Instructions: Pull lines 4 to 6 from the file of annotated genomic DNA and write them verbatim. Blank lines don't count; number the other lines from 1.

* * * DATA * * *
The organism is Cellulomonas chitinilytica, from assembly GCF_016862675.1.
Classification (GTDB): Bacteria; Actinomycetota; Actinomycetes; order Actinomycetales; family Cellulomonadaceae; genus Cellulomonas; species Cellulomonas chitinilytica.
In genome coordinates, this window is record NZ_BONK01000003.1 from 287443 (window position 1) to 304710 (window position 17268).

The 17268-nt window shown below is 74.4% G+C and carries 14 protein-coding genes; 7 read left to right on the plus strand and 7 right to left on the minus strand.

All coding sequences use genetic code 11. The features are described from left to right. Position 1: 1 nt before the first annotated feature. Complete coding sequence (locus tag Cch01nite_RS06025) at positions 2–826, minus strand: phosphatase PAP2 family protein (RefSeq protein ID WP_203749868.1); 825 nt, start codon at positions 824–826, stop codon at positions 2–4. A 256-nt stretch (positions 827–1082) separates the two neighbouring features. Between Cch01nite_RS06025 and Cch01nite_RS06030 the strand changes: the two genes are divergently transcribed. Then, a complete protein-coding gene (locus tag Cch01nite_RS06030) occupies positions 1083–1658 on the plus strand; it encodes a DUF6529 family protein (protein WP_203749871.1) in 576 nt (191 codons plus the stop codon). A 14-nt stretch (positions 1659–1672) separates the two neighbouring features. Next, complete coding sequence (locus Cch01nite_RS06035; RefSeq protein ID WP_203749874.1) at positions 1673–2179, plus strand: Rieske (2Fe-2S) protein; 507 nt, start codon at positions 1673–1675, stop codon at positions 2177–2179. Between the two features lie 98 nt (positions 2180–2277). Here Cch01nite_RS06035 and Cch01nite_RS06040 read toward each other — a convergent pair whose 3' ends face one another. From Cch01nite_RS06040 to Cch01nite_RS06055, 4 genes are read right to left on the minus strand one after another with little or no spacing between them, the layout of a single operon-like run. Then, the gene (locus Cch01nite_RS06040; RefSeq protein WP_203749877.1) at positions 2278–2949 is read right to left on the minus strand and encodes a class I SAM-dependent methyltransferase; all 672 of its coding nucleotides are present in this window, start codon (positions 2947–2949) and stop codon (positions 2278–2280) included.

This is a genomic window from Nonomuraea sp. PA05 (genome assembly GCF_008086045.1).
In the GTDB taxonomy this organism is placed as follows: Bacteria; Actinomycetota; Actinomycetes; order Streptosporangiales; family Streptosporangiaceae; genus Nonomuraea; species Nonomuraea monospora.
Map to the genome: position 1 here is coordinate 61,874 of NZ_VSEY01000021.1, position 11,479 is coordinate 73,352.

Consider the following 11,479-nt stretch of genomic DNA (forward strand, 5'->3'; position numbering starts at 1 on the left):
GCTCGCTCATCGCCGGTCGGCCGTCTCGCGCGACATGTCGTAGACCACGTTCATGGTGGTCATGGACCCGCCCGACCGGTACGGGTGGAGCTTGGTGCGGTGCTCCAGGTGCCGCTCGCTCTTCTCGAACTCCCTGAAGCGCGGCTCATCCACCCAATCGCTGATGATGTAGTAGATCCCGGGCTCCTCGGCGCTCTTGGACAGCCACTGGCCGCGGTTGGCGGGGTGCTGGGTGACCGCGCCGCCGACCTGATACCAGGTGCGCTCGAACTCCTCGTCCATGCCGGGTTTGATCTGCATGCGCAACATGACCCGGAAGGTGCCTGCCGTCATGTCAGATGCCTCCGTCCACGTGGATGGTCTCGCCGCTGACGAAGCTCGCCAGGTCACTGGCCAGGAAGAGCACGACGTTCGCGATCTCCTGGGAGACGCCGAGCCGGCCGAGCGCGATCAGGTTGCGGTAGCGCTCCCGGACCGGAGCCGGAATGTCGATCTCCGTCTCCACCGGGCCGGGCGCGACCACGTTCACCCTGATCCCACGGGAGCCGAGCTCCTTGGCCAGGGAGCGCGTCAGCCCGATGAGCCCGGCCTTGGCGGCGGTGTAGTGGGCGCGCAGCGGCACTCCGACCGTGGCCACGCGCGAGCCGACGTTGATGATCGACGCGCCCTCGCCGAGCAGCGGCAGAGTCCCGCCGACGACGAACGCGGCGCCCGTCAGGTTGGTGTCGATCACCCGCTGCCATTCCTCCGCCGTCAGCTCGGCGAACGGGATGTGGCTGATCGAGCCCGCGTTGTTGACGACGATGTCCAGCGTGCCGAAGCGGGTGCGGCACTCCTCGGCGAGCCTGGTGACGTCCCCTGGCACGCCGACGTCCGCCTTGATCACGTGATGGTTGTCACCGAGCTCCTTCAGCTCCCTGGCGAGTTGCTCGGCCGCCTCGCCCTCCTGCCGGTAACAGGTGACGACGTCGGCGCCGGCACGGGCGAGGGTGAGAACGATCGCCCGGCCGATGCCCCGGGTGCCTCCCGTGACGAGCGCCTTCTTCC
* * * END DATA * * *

The 17268-nt window shown below is 74.4% G+C and carries 14 protein-coding genes; 7 read left to right on the plus strand and 7 right to left on the minus strand.

All coding sequences use genetic code 11. The features are described from left to right. Position 1: 1 nt before the first annotated feature. Complete coding sequence (locus tag Cch01nite_RS06025) at positions 2–826, minus strand: phosphatase PAP2 family protein (RefSeq protein ID WP_203749868.1); 825 nt, start codon at positions 824–826, stop codon at positions 2–4. A 256-nt stretch (positions 827–1082) separates the two neighbouring features. Between Cch01nite_RS06025 and Cch01nite_RS06030 the strand changes: the two genes are divergently transcribed. Then, a complete protein-coding gene (locus tag Cch01nite_RS06030) occupies positions 1083–1658 on the plus strand; it encodes a DUF6529 family protein (protein WP_203749871.1) in 576 nt (191 codons plus the stop codon). A 14-nt stretch (positions 1659–1672) separates the two neighbouring features. Next, complete coding sequence (locus Cch01nite_RS06035; RefSeq protein ID WP_203749874.1) at positions 1673–2179, plus strand: Rieske (2Fe-2S) protein; 507 nt, start codon at positions 1673–1675, stop codon at positions 2177–2179. Between the two features lie 98 nt (positions 2180–2277). Here Cch01nite_RS06035 and Cch01nite_RS06040 read toward each other — a convergent pair whose 3' ends face one another. From Cch01nite_RS06040 to Cch01nite_RS06055, 4 genes are read right to left on the minus strand one after another with little or no spacing between them, the layout of a single operon-like run. Then, the gene (locus Cch01nite_RS06040; RefSeq protein WP_203749877.1) at positions 2278–2949 is read right to left on the minus strand and encodes a class I SAM-dependent methyltransferase; all 672 of its coding nucleotides are present in this window, start codon (positions 2947–2949) and stop codon (positions 2278–2280) included.

This is a genomic window from Nonomuraea sp. PA05 (genome assembly GCF_008086045.1).